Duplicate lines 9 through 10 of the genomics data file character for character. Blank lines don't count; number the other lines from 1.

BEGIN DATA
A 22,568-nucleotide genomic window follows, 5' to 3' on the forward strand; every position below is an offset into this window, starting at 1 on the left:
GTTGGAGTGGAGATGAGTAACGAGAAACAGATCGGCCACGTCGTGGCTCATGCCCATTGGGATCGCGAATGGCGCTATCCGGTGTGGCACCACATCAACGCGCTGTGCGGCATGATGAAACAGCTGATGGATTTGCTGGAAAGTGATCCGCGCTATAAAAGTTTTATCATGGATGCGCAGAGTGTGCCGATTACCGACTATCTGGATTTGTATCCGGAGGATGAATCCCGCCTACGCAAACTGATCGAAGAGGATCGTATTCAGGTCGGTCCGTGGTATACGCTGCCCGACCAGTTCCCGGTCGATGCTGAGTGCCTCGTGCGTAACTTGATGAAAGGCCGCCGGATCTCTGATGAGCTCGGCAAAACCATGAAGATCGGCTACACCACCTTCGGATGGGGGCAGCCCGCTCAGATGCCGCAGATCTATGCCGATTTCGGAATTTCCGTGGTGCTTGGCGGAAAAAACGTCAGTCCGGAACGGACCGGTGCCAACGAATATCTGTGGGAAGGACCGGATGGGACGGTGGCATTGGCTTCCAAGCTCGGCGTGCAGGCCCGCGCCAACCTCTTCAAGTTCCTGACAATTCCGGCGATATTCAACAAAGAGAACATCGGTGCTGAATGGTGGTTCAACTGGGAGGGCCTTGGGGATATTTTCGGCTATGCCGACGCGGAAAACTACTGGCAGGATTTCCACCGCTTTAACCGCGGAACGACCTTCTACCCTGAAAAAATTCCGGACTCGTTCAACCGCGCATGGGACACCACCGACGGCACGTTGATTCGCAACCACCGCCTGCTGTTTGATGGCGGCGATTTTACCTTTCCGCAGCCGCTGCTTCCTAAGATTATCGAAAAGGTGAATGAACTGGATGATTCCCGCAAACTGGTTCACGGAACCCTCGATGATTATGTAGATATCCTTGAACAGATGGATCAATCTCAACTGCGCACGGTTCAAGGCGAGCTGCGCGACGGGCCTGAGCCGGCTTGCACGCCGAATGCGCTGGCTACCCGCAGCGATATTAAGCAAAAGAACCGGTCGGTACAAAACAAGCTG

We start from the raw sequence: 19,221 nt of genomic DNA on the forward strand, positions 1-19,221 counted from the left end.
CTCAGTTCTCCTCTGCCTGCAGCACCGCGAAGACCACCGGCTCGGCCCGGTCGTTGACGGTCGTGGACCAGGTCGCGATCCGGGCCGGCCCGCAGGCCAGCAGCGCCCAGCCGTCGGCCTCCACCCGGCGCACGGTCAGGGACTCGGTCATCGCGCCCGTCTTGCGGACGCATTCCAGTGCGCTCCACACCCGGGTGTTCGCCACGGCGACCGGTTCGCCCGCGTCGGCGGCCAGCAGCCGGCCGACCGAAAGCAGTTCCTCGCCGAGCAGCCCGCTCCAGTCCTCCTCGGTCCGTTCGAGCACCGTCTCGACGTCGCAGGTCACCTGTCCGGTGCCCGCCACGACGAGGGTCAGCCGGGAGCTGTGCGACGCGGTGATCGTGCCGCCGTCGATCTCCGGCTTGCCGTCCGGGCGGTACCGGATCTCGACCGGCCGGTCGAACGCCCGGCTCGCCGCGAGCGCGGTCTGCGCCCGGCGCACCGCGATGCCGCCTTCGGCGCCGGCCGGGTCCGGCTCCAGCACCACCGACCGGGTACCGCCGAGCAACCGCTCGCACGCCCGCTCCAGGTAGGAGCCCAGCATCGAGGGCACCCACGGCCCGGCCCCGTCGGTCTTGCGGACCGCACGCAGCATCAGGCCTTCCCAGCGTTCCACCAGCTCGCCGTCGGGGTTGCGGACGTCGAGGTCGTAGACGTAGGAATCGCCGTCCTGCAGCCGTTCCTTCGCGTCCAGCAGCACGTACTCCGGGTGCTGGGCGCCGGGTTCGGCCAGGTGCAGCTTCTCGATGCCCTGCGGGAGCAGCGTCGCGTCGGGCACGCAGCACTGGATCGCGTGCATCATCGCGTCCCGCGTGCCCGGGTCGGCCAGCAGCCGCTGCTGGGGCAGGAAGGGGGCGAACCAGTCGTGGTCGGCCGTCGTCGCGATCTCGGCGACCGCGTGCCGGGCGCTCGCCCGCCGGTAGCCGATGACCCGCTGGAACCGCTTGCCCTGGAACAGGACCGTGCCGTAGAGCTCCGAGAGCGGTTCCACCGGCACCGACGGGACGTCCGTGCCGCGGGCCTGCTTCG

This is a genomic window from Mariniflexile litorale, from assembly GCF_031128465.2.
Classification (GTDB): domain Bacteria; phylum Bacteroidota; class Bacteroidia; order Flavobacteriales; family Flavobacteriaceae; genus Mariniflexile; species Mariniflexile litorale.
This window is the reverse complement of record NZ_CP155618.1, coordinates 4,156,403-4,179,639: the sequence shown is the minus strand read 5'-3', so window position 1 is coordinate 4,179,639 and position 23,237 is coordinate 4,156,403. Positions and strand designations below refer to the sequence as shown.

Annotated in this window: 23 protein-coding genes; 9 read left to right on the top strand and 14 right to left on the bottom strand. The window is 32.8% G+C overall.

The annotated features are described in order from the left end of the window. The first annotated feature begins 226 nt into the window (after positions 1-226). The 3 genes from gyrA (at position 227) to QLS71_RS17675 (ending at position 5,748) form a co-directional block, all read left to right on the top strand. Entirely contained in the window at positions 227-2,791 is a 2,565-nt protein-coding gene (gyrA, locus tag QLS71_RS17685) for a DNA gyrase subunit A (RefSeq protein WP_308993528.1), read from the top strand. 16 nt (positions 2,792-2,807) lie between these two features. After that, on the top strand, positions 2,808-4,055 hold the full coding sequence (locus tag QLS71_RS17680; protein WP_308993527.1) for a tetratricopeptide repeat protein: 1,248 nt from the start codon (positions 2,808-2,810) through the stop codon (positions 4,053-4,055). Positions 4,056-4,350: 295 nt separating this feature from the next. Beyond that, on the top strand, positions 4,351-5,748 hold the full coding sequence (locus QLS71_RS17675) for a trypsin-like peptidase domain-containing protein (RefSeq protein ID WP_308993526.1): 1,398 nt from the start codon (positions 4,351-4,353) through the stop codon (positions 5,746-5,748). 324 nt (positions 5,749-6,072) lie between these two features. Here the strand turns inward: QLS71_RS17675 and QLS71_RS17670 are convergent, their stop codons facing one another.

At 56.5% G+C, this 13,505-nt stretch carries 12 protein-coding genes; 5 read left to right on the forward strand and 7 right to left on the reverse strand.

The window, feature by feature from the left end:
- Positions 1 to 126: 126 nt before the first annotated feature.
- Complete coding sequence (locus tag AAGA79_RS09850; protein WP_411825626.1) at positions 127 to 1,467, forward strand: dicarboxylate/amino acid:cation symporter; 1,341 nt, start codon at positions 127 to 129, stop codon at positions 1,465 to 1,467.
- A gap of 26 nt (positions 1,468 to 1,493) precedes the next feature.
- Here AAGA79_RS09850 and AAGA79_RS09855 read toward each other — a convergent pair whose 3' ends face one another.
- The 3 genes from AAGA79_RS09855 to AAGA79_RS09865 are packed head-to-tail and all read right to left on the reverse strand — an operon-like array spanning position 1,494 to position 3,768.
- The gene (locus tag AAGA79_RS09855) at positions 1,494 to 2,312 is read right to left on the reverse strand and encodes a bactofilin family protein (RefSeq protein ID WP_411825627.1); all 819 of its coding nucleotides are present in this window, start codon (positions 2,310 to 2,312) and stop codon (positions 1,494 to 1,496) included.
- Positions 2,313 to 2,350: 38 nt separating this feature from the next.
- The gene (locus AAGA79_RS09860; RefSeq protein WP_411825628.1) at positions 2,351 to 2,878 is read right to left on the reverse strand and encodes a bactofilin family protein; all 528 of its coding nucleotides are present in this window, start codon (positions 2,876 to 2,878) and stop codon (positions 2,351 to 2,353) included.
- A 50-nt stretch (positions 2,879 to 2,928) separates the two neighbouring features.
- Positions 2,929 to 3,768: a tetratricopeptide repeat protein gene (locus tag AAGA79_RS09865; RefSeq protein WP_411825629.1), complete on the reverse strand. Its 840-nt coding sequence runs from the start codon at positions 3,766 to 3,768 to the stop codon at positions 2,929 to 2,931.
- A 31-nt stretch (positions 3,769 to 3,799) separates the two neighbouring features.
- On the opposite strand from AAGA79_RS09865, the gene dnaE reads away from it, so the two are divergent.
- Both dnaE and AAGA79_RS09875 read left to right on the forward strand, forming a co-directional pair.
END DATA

The annotated features are described in order from the left end of the window. The first annotated feature begins 226 nt into the window (after positions 1-226). The 3 genes from gyrA (at position 227) to QLS71_RS17675 (ending at position 5,748) form a co-directional block, all read left to right on the top strand. Entirely contained in the window at positions 227-2,791 is a 2,565-nt protein-coding gene (gyrA, locus tag QLS71_RS17685) for a DNA gyrase subunit A (RefSeq protein WP_308993528.1), read from the top strand. 16 nt (positions 2,792-2,807) lie between these two features. After that, on the top strand, positions 2,808-4,055 hold the full coding sequence (locus tag QLS71_RS17680; protein WP_308993527.1) for a tetratricopeptide repeat protein: 1,248 nt from the start codon (positions 2,808-2,810) through the stop codon (positions 4,053-4,055). Positions 4,056-4,350: 295 nt separating this feature from the next. Beyond that, on the top strand, positions 4,351-5,748 hold the full coding sequence (locus QLS71_RS17675) for a trypsin-like peptidase domain-containing protein (RefSeq protein ID WP_308993526.1): 1,398 nt from the start codon (positions 4,351-4,353) through the stop codon (positions 5,746-5,748). 324 nt (positions 5,749-6,072) lie between these two features. Here the strand turns inward: QLS71_RS17675 and QLS71_RS17670 are convergent, their stop codons facing one another.

At 56.5% G+C, this 13,505-nt stretch carries 12 protein-coding genes; 5 read left to right on the forward strand and 7 right to left on the reverse strand.